Joan Babbage served in the Auxiliary Territorial Service, the women’s branch of the Army, and won medals for missions in Belgium.
She died two weeks ago, days before her 99th birthday.
Ms Babbage, of Torquay, never married and had no children or siblings, so a solicitor appealed to veterans to attend her funeral.
The response was huge with around 60 people turning up to pay their respects after members of the Royal British Legion also helped to put out a call.
A spokesman for Boyce Hatton solicitors, which made the initial appeal, said: “We were astonished by the response and interest.”
It is not known precisely what Ms Babbage did during the war but it was uncommon for women to serve in or near the front line.
Her friend Pam Minchington said: “She never talked much about her service. From what I gather she did enjoy it. She was stationed in Belgium and had a lot to do with passing messages.
“She was a war veteran and was always very proud of her medals. She wouldn’t have expected a big turnout at her funeral.
“I think it was just going to be six or seven people originally.”
Brian Jarvis, who led the service on Wednesday, said that Joan enlisted in the ATS in August 1942.
“She was very proud of her time with the ATS and, of course, those of us here today are also so proud of what she did for her country during such a terrible conflict.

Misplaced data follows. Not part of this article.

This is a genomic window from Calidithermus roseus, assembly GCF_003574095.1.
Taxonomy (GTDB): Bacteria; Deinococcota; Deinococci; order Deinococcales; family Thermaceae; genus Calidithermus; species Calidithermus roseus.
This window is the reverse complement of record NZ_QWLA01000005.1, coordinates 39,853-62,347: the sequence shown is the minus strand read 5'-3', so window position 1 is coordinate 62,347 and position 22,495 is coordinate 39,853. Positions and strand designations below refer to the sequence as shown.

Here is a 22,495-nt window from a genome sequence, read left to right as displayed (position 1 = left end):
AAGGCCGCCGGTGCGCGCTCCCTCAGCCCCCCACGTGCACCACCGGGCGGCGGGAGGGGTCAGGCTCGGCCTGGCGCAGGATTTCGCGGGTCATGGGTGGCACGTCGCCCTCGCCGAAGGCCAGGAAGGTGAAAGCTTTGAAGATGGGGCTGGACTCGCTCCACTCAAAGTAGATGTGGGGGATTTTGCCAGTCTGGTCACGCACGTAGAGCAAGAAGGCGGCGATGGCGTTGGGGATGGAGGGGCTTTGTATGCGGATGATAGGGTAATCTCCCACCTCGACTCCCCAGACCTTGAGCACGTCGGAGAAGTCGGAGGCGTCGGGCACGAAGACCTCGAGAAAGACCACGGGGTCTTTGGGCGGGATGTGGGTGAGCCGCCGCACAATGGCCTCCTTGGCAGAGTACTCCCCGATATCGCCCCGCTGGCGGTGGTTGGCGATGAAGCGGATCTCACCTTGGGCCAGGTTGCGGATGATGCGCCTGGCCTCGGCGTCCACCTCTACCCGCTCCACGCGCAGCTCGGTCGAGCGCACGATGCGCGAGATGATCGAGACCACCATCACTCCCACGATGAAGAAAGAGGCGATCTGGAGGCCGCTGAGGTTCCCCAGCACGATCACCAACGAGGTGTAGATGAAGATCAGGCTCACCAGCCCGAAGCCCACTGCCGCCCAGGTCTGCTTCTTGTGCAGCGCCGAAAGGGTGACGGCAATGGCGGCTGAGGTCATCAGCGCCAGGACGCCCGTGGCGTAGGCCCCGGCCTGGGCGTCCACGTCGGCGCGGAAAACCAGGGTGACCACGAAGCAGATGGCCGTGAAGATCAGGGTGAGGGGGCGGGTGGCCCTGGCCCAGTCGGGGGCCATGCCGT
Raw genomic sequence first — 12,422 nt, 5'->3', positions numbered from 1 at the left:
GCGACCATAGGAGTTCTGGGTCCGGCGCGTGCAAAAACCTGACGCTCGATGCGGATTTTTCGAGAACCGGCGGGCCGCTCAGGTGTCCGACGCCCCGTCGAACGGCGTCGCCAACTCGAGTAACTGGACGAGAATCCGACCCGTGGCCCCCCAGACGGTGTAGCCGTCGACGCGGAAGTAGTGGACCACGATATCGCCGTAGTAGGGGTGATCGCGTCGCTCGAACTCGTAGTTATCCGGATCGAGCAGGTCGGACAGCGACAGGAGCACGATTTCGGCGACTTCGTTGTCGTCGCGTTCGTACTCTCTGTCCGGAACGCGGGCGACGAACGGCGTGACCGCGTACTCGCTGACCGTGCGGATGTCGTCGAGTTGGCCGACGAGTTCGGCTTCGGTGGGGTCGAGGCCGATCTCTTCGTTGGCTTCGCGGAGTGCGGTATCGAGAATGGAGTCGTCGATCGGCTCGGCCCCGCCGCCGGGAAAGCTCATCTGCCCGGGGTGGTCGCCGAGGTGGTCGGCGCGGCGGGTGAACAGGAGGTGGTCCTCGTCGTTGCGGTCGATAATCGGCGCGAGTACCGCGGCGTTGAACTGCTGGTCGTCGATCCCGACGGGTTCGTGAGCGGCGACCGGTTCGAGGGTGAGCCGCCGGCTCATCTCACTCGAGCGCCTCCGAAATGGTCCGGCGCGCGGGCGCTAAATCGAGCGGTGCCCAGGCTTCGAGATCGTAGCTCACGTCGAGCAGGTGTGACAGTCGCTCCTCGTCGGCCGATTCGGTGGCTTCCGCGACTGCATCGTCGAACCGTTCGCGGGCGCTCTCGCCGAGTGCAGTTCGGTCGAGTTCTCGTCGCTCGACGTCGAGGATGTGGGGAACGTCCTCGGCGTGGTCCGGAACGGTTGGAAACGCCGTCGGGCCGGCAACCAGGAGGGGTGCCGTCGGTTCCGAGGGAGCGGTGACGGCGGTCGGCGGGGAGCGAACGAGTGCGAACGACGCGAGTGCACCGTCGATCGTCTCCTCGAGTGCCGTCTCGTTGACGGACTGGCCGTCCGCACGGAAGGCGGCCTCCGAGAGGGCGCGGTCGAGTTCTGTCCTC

“Joan was awarded three medals – the Defence Medal, Service Medal and the France and Germany Star, representing the time she spent on mainland Europe before the end of the war in liberating occupied parts of France, the Netherlands and Belgium, before the push into Germany. “During her time in the Army, one night she was with a guard who heard a movement in the dark.
“Halt, who goes there!” was the call. No reply, so the guard released shots into the darkness and then silence… the following morning they found a dead sheep.
“However, Joan remembered that evening they were served the most fabulous roast lamb, with plenty for everyone. Despite enjoying a lovely meal, animal lover Joan did feel sorry for the sheep.”
After the war, Ms Babbage worked as office manager at a printers and stationers in Torquay.
Richard Hopkins, of the local Royal British Legion, attended the funeral.
He said: “We felt we had to be here. So, a few phone calls and that’s what it’s all about.”